As a matter of fact, I also haven’t yet gotten around to watching Space Brothers. I know a lot of people out there have been raving about it, and I’ve been meaning to try it out sometime, but the amount of episodes does put me off a little – the number of anime I like that happen to be over about 50 episodes are extremely few. Still, I trust your recommendation; I’ll definitely give it a go at some point.

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  3. Having watched more anime series than I can remember, I sometimes wonder how much my current enjoyment depends on the tropes I’ve learned to recognize. I don’t think it’s too many. Azumanga was one of my first series, I loved it then and I love it now. I think great shows make their mark even if you don’t get all the references.

    Watson: glad you liked Planetes–it’s on my personal top ten list (along with Azumanga). I liked Working too, but I was lukewarm until the second season, when Inami stopped punching people so often.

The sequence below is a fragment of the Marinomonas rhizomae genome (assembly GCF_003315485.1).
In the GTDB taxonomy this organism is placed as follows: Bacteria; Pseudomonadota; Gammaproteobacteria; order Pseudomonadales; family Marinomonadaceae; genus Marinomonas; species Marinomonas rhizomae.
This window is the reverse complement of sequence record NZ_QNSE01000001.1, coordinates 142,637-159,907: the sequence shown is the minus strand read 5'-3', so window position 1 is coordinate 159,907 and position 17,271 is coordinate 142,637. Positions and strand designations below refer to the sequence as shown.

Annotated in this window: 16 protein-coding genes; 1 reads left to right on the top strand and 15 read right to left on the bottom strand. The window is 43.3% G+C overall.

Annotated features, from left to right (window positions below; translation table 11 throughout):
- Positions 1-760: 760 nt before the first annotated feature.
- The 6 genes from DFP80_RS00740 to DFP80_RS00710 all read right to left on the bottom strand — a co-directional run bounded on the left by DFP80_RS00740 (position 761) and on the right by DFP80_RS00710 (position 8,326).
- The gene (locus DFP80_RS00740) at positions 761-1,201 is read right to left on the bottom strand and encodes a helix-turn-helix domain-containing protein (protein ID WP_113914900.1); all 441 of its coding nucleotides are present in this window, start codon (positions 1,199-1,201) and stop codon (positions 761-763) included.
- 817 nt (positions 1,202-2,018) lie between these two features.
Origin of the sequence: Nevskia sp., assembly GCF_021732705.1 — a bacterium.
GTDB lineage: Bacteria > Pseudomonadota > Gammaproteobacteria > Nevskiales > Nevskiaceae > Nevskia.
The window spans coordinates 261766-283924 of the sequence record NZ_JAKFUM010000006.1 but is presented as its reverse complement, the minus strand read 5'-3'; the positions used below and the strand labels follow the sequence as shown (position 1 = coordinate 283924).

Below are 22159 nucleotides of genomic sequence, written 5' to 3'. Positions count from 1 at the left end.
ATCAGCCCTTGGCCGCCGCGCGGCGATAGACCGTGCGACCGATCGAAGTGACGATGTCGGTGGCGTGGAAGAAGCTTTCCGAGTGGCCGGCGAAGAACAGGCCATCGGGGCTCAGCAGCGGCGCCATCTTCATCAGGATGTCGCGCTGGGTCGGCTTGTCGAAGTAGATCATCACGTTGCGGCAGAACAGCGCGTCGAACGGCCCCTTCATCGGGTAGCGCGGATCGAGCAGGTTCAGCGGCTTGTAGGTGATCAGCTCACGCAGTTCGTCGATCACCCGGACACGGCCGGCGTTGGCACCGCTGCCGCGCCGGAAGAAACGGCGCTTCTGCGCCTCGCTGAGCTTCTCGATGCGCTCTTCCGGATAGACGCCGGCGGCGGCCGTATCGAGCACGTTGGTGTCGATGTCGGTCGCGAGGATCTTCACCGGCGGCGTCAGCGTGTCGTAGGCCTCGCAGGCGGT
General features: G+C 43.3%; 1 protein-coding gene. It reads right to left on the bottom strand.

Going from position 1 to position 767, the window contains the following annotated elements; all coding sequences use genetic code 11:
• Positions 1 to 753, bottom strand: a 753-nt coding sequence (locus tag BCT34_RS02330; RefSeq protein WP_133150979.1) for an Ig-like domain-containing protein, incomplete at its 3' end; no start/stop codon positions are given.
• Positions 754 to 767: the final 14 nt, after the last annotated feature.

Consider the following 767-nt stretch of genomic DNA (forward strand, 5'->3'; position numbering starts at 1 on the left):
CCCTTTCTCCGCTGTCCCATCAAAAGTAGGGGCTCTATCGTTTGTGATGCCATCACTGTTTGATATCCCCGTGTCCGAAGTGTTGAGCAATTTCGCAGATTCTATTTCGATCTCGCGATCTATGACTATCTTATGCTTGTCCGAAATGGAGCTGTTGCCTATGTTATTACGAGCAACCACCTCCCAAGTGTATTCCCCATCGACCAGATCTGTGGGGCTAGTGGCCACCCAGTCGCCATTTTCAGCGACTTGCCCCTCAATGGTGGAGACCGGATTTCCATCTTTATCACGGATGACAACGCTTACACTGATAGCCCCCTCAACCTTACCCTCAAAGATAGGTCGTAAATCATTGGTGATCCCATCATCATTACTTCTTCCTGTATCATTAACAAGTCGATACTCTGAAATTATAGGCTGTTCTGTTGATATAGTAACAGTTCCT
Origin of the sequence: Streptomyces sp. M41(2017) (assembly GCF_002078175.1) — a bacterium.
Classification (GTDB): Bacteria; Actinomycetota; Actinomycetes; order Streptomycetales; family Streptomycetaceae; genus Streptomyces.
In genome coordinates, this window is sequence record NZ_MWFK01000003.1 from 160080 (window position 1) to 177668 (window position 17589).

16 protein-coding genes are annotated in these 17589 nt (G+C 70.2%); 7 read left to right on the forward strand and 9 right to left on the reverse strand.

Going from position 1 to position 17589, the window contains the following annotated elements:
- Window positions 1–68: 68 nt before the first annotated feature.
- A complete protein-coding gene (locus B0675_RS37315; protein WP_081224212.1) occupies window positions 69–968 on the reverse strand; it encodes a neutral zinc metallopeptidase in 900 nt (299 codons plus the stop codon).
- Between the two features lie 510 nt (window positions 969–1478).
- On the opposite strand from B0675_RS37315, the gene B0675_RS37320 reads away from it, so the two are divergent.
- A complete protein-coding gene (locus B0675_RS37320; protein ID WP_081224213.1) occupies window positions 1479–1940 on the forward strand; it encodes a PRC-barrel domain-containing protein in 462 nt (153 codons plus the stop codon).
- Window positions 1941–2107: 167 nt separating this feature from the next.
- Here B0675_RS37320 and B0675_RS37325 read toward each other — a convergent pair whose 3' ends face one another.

And, to hop on the “Let’s recommend shows to Watson!” bandwagon:

    Mushishi: a timeless and fantastical setting, and stories told beautifully.
    Hyouka: from Kyoto Animation, the same people who made Free, only the animation is even better (it’s the best-animated TV series I’ve ever watched), and I think the story(ies) have more meat on their bones.
    Knights of Sidonia is a hard-SF story with a fascinating monster, interesting characters, and has a truly alien look and feel about it. Though some people are put off by the CGI.
    Genshiken: The first season might explain some of the cultural tropes, and it’s a clever and funny series to boot.

    Not sure these shows are available through (ahem) traditional means, though …